Mission, Scope, & Objectives


To expand and improve current understanding and evaluation of transportation as a social determinant of health by identifying, advancing and publishing research and information, and by identifying successful techniques of collaboration between the transportation and public health communities.


Includes a wide array of topics designed to cover diverse impacts and issues related to health, health disparities and health equity. Topics of interest include, but are not limited to: sustainable and active transportation modes; mobility; accessibility; reducing road dangers, injuries and deaths; freight and aviation impacts to health; environmental exposures; social cohesion; other social, physical and mental health impacts; the distribution of those health impacts in the population particularly on vulnerable populations; and, the use of health impact assessments and other metrics and indicators to advance the consideration of health impacts and health equity in transportation decision-making.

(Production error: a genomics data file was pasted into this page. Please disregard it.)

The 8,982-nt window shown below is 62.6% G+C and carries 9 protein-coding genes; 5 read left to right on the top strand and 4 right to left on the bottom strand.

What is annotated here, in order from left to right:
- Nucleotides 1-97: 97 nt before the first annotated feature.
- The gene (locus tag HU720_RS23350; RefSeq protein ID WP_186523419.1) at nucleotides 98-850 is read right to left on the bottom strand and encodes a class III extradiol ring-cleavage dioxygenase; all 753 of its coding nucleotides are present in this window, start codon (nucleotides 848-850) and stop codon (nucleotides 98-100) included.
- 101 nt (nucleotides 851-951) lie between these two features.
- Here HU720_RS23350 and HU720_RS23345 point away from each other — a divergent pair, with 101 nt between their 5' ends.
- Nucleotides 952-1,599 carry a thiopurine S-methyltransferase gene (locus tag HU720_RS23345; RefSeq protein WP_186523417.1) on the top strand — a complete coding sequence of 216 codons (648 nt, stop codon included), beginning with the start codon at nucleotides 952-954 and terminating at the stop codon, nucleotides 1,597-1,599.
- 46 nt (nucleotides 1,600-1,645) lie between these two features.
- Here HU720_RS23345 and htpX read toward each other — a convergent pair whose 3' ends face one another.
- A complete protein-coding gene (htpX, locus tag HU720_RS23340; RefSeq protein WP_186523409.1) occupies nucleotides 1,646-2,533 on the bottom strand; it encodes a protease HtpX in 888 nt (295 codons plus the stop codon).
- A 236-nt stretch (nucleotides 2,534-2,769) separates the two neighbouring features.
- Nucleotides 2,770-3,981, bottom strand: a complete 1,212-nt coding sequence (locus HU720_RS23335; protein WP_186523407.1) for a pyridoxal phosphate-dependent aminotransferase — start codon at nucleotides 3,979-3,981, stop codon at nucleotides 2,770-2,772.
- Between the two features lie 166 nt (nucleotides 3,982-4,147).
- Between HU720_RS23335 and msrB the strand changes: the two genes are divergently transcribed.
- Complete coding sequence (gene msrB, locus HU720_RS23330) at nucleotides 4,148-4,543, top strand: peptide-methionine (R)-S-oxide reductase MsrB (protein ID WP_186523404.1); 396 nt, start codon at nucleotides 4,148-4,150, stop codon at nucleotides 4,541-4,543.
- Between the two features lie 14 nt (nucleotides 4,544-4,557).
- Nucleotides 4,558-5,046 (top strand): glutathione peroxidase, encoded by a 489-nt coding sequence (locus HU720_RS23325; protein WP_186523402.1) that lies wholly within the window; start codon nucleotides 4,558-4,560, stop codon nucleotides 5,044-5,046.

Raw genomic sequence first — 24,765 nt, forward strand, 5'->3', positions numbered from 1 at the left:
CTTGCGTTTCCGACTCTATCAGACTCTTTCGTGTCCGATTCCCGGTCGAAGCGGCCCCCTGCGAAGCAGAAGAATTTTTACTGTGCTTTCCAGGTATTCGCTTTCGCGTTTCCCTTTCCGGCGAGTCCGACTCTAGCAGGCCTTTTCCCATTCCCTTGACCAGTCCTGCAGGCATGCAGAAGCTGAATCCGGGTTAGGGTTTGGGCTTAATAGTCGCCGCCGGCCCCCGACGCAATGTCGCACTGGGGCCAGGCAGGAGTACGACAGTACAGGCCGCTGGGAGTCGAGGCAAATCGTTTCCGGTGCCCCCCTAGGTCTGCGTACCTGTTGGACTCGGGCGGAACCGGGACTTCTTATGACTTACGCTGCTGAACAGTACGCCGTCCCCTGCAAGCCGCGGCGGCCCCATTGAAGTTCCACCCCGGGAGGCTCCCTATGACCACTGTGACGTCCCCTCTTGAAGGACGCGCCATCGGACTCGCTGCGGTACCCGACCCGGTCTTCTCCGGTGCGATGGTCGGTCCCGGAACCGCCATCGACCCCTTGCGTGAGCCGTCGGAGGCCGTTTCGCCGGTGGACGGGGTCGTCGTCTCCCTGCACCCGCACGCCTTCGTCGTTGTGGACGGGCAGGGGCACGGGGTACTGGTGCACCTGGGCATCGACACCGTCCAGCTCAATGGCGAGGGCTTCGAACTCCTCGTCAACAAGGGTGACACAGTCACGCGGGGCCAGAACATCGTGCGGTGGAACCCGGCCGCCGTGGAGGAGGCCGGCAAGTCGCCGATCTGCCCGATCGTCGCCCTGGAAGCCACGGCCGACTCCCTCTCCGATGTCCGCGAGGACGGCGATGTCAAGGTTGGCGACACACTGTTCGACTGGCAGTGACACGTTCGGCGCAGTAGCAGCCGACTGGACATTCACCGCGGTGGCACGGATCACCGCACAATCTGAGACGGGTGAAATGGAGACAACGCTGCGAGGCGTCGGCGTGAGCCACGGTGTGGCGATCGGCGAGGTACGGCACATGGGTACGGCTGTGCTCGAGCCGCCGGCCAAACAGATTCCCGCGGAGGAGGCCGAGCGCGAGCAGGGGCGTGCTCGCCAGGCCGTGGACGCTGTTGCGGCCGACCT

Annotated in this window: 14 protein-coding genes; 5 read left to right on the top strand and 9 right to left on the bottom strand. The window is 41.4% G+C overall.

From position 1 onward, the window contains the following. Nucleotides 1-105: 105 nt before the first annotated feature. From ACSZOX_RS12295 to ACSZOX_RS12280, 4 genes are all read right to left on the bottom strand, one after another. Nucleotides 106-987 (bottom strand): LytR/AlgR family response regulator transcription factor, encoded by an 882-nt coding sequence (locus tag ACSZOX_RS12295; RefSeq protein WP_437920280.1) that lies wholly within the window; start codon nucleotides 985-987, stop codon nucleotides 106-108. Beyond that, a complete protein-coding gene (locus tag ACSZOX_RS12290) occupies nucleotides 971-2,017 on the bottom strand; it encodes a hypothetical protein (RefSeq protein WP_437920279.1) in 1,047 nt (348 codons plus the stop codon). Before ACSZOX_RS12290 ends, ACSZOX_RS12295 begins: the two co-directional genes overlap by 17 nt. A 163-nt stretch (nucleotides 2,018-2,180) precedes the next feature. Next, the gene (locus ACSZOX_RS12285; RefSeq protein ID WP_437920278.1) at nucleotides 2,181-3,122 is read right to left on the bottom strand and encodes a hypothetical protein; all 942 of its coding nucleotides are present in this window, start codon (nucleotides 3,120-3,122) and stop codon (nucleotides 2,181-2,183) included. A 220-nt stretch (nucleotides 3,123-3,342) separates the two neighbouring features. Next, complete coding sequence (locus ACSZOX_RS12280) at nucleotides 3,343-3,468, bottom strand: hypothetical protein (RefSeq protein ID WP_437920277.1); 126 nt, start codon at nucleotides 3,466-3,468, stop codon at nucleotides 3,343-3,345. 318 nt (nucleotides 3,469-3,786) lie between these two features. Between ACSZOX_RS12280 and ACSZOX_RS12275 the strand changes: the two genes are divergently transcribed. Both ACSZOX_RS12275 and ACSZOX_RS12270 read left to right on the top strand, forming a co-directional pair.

The committee will also consider approaches to maximize health benefits while addressing potential adverse impacts of transportation planning and policy decisions through engineering and design solutions.


Editorial Manager Topics

History of the Committee

In January 2020, TRB approved a new committee structure that created AME70, a new standing committee on health. This was welcome news for the joint Subcommittee on Health and Transportation, which formed in March 2012. 

Since its inception in 2012, the Health and Transportation Subcommittee was highly productive. Actually, it functioned more like a standing committee and sponsored paper calls, submitted research proposals, reviewed papers, organized and conducted sessions and workshops, and took on special initiatives.

To understand what makes a health committee in TRB unique, consider the situation in which the subcommittee was formed. Starting around 2005, TRB staff began to see annual meeting paper submissions with health-related topics but without a corresponding committee capable of leading the reviews. Behind the scenes, TRB staff established a group of three committee chairs to lead a team of reviewers that served as an ad-hoc review team. This is an example of how the the transportation community recognized that health was emerging as topic that should be considered within the framework of TRB.